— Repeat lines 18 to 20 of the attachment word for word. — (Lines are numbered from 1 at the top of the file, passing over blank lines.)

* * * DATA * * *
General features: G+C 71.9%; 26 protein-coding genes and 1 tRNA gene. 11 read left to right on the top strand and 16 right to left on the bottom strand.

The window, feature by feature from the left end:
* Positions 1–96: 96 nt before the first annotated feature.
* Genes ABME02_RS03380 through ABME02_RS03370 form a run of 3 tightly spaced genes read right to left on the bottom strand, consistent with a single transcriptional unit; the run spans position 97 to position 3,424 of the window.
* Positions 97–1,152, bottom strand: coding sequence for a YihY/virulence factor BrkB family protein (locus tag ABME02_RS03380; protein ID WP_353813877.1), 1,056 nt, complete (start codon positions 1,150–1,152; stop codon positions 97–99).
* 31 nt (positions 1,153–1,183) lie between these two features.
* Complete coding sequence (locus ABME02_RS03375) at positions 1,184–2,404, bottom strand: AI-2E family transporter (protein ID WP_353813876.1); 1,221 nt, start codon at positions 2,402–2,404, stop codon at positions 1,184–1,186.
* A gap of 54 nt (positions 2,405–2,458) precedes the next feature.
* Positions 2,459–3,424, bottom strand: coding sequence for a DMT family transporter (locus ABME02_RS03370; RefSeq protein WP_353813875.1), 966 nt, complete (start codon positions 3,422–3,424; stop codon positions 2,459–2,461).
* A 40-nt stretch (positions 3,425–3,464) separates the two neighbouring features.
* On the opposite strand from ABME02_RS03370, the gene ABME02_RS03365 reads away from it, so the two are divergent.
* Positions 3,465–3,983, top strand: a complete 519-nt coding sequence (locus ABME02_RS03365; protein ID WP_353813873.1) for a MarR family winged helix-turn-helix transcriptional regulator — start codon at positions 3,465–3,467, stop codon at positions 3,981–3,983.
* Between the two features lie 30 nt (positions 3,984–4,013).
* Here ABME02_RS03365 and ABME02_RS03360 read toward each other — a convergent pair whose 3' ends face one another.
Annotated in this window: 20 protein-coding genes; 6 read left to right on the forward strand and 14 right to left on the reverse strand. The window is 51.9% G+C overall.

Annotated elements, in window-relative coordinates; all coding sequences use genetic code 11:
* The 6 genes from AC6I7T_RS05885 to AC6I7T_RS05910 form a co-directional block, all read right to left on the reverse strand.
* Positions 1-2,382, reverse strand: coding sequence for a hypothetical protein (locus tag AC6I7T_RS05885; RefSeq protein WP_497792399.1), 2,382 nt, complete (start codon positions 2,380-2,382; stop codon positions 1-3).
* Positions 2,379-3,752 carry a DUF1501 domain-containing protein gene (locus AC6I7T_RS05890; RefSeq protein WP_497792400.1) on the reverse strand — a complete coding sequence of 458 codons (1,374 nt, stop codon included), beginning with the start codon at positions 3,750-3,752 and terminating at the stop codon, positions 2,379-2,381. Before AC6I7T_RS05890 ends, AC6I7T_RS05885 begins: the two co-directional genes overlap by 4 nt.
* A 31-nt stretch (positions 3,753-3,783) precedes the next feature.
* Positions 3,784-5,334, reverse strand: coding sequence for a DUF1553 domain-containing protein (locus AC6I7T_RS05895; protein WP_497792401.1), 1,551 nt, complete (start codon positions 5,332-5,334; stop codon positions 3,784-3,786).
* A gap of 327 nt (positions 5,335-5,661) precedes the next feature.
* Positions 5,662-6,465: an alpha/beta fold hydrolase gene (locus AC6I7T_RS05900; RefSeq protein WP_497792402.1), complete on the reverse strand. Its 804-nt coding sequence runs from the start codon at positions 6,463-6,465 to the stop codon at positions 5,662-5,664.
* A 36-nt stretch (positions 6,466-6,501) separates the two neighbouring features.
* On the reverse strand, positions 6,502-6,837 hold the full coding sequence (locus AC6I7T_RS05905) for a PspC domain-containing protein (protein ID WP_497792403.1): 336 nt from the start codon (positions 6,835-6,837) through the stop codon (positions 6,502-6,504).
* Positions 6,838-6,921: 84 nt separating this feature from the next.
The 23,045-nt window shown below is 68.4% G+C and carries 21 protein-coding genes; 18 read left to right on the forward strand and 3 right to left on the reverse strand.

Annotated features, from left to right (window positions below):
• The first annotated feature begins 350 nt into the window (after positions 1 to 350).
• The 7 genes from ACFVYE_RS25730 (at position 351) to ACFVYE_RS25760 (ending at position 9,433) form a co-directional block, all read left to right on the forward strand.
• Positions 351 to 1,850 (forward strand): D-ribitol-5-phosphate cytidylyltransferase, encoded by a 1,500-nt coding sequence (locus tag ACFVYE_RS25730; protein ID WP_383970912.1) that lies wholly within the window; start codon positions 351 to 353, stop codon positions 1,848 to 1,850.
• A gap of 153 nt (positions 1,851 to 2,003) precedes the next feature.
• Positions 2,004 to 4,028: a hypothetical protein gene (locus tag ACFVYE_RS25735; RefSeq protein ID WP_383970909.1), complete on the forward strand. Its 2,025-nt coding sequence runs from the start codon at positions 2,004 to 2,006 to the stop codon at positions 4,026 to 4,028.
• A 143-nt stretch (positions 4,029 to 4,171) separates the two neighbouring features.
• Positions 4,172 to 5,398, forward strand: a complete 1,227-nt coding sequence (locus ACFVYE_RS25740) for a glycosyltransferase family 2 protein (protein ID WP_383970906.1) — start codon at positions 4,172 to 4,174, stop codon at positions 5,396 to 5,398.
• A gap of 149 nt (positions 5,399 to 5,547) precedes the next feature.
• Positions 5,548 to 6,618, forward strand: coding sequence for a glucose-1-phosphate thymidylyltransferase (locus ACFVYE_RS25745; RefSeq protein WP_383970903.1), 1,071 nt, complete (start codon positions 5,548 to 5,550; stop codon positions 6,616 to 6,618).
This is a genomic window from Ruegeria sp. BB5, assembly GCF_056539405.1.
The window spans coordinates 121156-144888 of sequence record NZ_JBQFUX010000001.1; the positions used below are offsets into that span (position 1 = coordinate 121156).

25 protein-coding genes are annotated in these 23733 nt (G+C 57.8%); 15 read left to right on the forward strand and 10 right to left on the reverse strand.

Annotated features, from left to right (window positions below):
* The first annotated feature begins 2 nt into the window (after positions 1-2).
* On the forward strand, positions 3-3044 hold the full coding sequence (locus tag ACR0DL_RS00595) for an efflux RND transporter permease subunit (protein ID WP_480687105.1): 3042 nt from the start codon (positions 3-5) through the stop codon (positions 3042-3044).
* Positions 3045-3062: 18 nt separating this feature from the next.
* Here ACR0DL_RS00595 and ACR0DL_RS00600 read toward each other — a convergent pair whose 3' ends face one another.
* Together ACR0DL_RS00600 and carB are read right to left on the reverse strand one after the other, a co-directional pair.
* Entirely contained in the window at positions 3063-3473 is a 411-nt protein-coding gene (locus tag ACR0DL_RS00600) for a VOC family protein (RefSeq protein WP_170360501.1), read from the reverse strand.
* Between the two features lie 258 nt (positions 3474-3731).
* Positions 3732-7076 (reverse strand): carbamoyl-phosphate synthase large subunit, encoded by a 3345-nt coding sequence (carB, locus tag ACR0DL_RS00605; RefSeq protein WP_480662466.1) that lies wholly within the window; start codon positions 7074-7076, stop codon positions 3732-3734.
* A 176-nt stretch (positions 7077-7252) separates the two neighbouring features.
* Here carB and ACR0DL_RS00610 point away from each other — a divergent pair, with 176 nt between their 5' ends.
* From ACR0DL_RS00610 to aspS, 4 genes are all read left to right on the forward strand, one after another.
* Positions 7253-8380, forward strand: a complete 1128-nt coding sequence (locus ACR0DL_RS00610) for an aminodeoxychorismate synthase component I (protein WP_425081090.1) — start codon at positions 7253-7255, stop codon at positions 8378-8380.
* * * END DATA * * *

* Positions 1-2,382, reverse strand: coding sequence for a hypothetical protein (locus tag AC6I7T_RS05885; RefSeq protein WP_497792399.1), 2,382 nt, complete (start codon positions 2,380-2,382; stop codon positions 1-3).
* Positions 2,379-3,752 carry a DUF1501 domain-containing protein gene (locus AC6I7T_RS05890; RefSeq protein WP_497792400.1) on the reverse strand — a complete coding sequence of 458 codons (1,374 nt, stop codon included), beginning with the start codon at positions 3,750-3,752 and terminating at the stop codon, positions 2,379-2,381. Before AC6I7T_RS05890 ends, AC6I7T_RS05885 begins: the two co-directional genes overlap by 4 nt.
* A 31-nt stretch (positions 3,753-3,783) precedes the next feature.